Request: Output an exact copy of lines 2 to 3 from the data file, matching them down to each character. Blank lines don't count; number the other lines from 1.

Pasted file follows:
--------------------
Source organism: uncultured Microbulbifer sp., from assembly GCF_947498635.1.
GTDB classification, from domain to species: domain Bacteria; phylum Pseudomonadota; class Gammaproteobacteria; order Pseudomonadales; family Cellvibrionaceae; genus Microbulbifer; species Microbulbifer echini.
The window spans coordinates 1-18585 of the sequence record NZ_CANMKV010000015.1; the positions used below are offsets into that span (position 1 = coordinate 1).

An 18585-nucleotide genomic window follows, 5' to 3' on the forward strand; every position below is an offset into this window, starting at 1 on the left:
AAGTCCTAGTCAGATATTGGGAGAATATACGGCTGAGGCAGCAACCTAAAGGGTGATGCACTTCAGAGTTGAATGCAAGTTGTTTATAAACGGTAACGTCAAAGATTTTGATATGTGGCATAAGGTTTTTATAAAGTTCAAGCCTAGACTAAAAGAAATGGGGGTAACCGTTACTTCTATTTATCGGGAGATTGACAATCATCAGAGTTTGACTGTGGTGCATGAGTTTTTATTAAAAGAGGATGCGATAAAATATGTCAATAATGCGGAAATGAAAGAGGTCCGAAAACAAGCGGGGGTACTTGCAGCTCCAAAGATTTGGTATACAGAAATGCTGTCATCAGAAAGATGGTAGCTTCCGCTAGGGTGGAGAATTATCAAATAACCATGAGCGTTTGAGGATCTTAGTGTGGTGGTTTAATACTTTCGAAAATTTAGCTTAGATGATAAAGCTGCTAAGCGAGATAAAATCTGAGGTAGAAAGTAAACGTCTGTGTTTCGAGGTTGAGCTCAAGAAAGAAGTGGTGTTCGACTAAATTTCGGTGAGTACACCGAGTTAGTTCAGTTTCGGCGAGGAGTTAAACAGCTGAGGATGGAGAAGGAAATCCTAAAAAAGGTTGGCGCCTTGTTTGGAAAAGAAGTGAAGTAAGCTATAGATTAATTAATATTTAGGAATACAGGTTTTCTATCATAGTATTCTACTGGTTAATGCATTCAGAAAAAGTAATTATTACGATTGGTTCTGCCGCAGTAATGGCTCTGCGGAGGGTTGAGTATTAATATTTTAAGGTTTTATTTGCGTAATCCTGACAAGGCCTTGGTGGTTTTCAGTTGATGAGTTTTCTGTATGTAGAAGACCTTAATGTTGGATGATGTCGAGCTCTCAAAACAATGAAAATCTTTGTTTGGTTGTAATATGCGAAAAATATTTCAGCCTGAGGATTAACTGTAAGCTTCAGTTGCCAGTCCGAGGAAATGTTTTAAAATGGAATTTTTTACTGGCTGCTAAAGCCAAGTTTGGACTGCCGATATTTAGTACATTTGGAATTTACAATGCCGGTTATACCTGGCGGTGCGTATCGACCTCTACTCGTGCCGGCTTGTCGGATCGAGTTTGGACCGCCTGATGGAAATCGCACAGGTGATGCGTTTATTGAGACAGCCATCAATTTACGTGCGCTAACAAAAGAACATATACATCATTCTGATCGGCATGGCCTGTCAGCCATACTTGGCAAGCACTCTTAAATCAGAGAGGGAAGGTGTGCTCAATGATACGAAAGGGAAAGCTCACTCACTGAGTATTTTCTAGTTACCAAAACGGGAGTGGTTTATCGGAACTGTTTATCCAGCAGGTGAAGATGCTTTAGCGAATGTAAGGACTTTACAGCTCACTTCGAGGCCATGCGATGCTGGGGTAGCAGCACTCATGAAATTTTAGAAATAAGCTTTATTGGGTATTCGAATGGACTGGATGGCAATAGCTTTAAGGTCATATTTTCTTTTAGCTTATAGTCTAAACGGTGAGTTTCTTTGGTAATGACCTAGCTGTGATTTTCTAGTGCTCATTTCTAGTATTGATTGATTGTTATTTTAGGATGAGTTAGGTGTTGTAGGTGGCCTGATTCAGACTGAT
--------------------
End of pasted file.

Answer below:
GTDB classification, from domain to species: domain Bacteria; phylum Pseudomonadota; class Gammaproteobacteria; order Pseudomonadales; family Cellvibrionaceae; genus Microbulbifer; species Microbulbifer echini.
The window spans coordinates 1-18585 of the sequence record NZ_CANMKV010000015.1; the positions used below are offsets into that span (position 1 = coordinate 1).